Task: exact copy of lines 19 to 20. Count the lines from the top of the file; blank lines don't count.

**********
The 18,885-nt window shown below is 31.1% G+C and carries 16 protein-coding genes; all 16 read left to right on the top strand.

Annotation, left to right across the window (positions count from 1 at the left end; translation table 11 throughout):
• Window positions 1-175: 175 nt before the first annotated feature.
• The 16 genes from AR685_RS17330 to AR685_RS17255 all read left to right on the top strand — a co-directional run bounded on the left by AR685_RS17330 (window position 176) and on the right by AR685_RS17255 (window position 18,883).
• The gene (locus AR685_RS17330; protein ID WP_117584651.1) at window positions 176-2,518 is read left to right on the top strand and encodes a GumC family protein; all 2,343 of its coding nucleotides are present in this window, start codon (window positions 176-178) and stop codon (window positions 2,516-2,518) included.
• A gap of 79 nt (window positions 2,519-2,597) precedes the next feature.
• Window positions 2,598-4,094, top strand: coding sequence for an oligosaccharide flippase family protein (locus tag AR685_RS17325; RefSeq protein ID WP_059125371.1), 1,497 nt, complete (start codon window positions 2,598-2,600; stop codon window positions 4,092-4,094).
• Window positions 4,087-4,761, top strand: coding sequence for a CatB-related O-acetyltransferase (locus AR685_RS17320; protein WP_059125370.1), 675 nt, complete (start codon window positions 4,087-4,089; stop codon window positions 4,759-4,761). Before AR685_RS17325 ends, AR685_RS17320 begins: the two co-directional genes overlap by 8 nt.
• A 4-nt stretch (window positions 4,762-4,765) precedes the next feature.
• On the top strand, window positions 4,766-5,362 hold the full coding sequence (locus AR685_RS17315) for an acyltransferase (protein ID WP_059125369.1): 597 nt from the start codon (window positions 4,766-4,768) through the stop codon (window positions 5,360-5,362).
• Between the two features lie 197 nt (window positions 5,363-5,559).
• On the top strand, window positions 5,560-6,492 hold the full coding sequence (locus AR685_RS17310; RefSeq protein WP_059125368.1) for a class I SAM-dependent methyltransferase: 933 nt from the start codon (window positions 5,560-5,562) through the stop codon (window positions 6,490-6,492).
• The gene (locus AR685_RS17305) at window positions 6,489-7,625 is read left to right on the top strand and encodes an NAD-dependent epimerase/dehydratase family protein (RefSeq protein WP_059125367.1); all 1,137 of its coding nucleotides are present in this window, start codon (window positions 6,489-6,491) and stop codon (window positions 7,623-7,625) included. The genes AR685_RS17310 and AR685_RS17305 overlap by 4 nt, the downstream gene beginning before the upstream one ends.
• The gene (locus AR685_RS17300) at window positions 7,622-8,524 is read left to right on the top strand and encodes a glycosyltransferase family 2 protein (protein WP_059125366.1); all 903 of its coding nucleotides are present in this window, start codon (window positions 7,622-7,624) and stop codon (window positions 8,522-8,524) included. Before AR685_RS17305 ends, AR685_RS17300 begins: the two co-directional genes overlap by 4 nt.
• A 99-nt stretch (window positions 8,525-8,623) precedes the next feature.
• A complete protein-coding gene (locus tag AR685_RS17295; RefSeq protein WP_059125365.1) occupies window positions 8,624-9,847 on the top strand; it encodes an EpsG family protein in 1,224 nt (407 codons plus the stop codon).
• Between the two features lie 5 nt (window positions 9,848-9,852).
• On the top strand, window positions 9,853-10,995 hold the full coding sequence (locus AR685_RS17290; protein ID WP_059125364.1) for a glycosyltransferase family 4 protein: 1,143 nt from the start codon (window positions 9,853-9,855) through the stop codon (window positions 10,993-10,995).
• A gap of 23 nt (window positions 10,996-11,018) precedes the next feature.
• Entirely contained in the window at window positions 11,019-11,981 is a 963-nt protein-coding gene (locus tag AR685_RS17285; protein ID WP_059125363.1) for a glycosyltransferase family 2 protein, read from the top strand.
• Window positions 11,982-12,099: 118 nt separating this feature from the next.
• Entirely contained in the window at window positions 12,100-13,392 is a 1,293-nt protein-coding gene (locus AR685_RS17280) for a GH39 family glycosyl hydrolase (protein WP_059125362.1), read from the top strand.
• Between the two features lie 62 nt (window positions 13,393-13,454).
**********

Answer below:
• A gap of 23 nt (window positions 10,996-11,018) precedes the next feature.
• Entirely contained in the window at window positions 11,019-11,981 is a 963-nt protein-coding gene (locus tag AR685_RS17285; protein ID WP_059125363.1) for a glycosyltransferase family 2 protein, read from the top strand.